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Hey Rev!

I am seeking to find out about the Holy Spirit. I would love to live my life as a server and true child of God, but I live for the world at the moment. I can’t seem to hand my life fully over to the spirit world. I would so love to be able to hear the Holy Spirit and walk every move by his voice. How do I do it!?

Seeking the Spirit 

Dear STS:

More or less the same argument about prayer keeps showing up on my Facebook feed. It goes something like this:

Person A declares that he or she is praying for a part of the world that has endured a disaster, such as a hurricane, an explosion, or a flood. Person B then demands to know why Person A is engaging in something as useless as prayer when he or she could be taking action by donating money, by advocating for change, or by volunteering.

At this point, the feed typically degenerates into mutual recrimination. Pretty soon, sarcasm and sanctimony show up, those two great enemies of empathy, and they start doing their best to make genuine listening impossible. Thus, while everyone involved comes away from Facebook feeling some combination of anger, hurt, and smugness, no one comes away having learned much about themselves or about one another. And, as or more problematically, no one comes away feels especially inspired or energized to help those hurt by the disaster which precipitated the conversation to begin with.

One of the big things that is almost always missing from this argument — one of things that could well rescue it from being a shouting match and turn it into a mutually generative conversation — is someone offering up the possibility that prayer might sometimes be active in nature. What if, as an imam I heard a few years back put it, when we do something that helps another we are engaging in an act of prayer? What if, therefore, someone might say, “I am praying for the people affected by the disaster,” and part of what he or she might mean could include, “I just made a donation.”

I bring up that online argument, STS, because I’m concerned that you are at risk of making the very same omission upon which it is predicated, of assuming that the Spirit is divorced from plain old worldly action. To put that thought another way, while I’m not positive what you mean when you contrast the “world” with the “spirit world,” I’m worried that you may not be allowing room for the possibility of finding the Spirit in the everydayness of neighbor and of neighborhood.

When I think of the people in my life who know God really well, I see a number of common characteristics. One of the biggest of these unifying characteristics is their deep generosity. Such people are generous not just with their possessions but also with their time. To choose but one example, I only met Ted Scott, the late Primate of the Anglican Church of Canada, once. But that single meeting was enough for me to agree with something that so many others said: when you talked with Scott, you had the impression that he thought that that you were the most important person in the room. He paid such close attention to you. He paid such close attention to the world.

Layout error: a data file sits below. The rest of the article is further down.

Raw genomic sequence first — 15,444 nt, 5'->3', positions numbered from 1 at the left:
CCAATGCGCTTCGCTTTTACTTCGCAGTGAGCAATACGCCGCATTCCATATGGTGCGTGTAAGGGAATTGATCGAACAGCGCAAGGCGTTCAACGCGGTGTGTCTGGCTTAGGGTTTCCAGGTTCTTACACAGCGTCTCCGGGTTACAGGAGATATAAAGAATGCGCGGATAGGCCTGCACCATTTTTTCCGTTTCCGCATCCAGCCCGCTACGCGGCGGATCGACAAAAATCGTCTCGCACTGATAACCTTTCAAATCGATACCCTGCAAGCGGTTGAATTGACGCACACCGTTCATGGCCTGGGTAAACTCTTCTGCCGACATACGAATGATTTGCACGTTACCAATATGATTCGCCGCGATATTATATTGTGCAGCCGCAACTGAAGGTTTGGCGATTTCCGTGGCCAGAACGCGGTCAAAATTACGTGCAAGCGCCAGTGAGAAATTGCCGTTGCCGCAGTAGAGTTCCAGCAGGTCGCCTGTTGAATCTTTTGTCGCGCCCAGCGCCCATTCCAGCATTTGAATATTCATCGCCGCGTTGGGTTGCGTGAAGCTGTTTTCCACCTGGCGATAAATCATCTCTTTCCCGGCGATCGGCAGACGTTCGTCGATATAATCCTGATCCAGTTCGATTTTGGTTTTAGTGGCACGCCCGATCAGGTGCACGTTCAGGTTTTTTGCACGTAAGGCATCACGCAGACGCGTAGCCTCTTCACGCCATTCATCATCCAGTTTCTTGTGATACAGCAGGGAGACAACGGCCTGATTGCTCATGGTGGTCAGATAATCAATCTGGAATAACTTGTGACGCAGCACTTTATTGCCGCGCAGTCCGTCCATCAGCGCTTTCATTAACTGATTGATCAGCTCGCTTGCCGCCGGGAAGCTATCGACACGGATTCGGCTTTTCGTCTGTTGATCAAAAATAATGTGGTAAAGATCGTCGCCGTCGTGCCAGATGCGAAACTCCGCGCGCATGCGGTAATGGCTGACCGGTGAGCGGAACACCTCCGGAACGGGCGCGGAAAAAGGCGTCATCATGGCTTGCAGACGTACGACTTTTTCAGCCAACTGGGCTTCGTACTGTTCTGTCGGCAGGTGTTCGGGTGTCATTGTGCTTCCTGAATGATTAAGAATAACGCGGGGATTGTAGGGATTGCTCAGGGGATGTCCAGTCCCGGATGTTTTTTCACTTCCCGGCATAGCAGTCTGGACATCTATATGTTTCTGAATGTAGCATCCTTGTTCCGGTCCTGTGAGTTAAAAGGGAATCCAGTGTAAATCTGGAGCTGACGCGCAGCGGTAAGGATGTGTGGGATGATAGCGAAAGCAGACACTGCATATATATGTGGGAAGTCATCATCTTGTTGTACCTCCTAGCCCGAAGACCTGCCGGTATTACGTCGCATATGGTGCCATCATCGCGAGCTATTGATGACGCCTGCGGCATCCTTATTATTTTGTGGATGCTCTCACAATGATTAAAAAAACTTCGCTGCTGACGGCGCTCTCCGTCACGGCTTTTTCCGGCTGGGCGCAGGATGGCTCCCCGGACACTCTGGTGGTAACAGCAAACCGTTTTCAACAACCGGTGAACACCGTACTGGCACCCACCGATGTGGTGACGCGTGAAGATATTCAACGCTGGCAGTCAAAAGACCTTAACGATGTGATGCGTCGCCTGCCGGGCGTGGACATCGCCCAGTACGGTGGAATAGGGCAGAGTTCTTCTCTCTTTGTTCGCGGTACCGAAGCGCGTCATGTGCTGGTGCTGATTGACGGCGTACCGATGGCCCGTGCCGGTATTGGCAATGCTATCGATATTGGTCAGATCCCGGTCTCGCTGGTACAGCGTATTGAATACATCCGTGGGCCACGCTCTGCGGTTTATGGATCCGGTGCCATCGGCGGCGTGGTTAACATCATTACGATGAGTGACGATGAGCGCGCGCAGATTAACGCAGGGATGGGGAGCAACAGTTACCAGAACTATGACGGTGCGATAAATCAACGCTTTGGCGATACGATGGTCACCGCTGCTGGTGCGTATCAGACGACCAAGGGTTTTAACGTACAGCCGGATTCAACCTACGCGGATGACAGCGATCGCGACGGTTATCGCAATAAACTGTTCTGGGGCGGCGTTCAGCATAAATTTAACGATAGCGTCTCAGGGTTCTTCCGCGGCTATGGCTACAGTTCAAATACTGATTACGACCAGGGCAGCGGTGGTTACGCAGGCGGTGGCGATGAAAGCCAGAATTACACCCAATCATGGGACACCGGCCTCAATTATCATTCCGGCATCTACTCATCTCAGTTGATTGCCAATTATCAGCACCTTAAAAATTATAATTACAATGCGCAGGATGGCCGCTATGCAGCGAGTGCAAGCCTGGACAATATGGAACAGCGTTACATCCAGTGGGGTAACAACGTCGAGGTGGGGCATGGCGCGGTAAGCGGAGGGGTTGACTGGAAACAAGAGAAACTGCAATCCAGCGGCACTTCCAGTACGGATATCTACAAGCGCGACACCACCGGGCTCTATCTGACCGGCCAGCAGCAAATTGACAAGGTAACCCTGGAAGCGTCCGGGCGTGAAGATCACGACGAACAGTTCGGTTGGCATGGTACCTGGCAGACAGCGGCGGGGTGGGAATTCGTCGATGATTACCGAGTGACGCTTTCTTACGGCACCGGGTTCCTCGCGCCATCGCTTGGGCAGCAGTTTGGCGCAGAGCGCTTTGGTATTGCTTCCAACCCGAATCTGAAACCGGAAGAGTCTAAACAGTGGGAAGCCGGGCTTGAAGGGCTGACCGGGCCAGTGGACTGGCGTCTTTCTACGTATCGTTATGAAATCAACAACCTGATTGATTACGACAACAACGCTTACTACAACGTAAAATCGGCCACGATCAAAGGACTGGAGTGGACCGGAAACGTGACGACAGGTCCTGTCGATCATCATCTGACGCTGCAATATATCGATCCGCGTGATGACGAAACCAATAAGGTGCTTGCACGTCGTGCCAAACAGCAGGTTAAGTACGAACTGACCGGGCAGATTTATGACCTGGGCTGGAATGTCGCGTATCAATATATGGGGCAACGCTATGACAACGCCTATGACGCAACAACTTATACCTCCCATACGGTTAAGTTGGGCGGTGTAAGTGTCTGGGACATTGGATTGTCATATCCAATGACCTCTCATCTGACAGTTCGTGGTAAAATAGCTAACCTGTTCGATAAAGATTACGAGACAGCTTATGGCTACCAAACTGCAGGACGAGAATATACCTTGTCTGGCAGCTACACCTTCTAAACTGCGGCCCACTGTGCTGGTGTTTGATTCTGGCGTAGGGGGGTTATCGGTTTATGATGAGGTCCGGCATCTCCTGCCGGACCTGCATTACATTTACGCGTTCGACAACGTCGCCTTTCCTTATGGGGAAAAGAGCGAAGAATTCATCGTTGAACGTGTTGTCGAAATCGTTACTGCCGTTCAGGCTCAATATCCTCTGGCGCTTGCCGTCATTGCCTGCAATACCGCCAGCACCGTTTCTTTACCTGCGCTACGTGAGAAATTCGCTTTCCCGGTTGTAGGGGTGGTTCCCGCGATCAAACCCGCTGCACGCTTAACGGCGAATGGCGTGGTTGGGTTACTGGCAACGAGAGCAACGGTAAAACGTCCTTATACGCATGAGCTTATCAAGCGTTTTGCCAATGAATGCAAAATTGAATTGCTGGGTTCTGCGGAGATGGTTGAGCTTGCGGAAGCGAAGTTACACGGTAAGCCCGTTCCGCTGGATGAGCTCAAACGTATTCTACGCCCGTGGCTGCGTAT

People really listening to the Spirit understand that the holy is not segregated from where we live, that prayer is not something done exclusively by mystics on mountaintops, that one of the big promises of Jesus becoming a human being is that there is not a subdivision between the world and the spirit world. Rather, they get that the Spirit is here right now in this broken creation. Yes, such people do make time for what we popularly think of as prayer — for deliberate, regular, quiet conversation with God. But they also understand, to paraphrase the celebrated words of Thich Nhat Hanh, the essentially miraculous nature of simply walking the earth. They understand that there is holiness in action.

How do you become like one of those people, STS? Well, there’s a clue in your letter: it’s the word “service.” Go find an opportunity to serve. Volunteer at a hospice, at a summer camp, at a feeding ministry, at a not for profit which works for justice, at somewhere else where you can joyously give and, thereby, where you can move your focus away from yourself for a while. There, be open to the unexpected things and places and people who will prove to be your teachers.

Go forth into the world, STS. It is in the world, maybe in the very last place that you expect, that you will find the Spirit. 

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Martin Elfert

Martin Elfert

The Rev. Martin Elfert is an immigrant to the Christian faith. After the birth of his first child, he began to wonder about the ways in which the Divine was at work in the world. Shortly thereafter, he joined Christ Church Cathedral in Vancouver, BC, where he and his new son were baptized at the Easter Vigil in 2005 and where the community encouraged him to seek ordination.

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